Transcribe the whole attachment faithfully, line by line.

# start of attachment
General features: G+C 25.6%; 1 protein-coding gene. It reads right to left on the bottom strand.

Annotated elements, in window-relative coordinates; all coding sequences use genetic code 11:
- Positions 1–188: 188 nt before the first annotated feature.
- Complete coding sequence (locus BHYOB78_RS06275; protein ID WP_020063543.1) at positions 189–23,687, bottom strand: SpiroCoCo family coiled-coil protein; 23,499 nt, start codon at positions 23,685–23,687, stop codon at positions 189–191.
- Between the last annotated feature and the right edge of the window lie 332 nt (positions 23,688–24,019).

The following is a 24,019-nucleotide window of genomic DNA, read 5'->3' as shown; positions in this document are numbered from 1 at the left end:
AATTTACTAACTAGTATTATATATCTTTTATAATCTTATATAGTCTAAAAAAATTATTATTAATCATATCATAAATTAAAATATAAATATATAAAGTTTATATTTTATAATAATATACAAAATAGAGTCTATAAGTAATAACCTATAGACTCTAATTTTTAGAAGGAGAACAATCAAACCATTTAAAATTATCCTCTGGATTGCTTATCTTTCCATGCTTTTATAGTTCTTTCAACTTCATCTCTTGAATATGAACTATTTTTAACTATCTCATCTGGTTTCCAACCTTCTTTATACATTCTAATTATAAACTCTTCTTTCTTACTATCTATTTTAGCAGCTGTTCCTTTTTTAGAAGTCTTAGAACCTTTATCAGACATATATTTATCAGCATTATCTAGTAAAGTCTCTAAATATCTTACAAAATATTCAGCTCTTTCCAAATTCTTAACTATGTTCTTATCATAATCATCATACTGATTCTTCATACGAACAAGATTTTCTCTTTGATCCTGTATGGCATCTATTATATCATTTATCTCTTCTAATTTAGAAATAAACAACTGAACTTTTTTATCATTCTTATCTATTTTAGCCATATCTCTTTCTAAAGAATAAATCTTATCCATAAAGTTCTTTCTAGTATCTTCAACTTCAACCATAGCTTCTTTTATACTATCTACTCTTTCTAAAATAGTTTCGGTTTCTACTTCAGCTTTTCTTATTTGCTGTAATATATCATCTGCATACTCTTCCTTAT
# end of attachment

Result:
General features: G+C 25.6%; 1 protein-coding gene. It reads right to left on the bottom strand.

Annotated elements, in window-relative coordinates; all coding sequences use genetic code 11:
- Positions 1–188: 188 nt before the first annotated feature.
- Complete coding sequence (locus BHYOB78_RS06275; protein ID WP_020063543.1) at positions 189–23,687, bottom strand: SpiroCoCo family coiled-coil protein; 23,499 nt, start codon at positions 23,685–23,687, stop codon at positions 189–191.
- Between the last annotated feature and the right edge of the window lie 332 nt (positions 23,688–24,019).

The following is a 24,019-nucleotide window of genomic DNA, read 5'->3' as shown; positions in this document are numbered from 1 at the left end:
AATTTACTAACTAGTATTATATATCTTTTATAATCTTATATAGTCTAAAAAAATTATTATTAATCATATCATAAATTAAAATATAAATATATAAAGTTTATATTTTATAATAATATACAAAATAGAGTCTATAAGTAATAACCTATAGACTCTAATTTTTAGAAGGAGAACAATCAAACCATTTAAAATTATCCTCTGGATTGCTTATCTTTCCATGCTTTTATAGTTCTTTCAACTTCATCTCTTGAATATGAACTATTTTTAACTATCTCATCTGGTTTCCAACCTTCTTTATACATTCTAATTATAAACTCTTCTTTCTTACTATCTATTTTAGCAGCTGTTCCTTTTTTAGAAGTCTTAGAACCTTTATCAGACATATATTTATCAGCATTATCTAGTAAAGTCTCTAAATATCTTACAAAATATTCAGCTCTTTCCAAATTCTTAACTATGTTCTTATCATAATCATCATACTGATTCTTCATACGAACAAGATTTTCTCTTTGATCCTGTATGGCATCTATTATATCATTTATCTCTTCTAATTTAGAAATAAACAACTGAACTTTTTTATCATTCTTATCTATTTTAGCCATATCTCTTTCTAAAGAATAAATCTTATCCATAAAGTTCTTTCTAGTATCTTCAACTTCAACCATAGCTTCTTTTATACTATCTACTCTTTCTAAAATAGTTTCGGTTTCTACTTCAGCTTTTCTTATTTGCTGTAATATATCATCTGCATACTCTTCCTTAT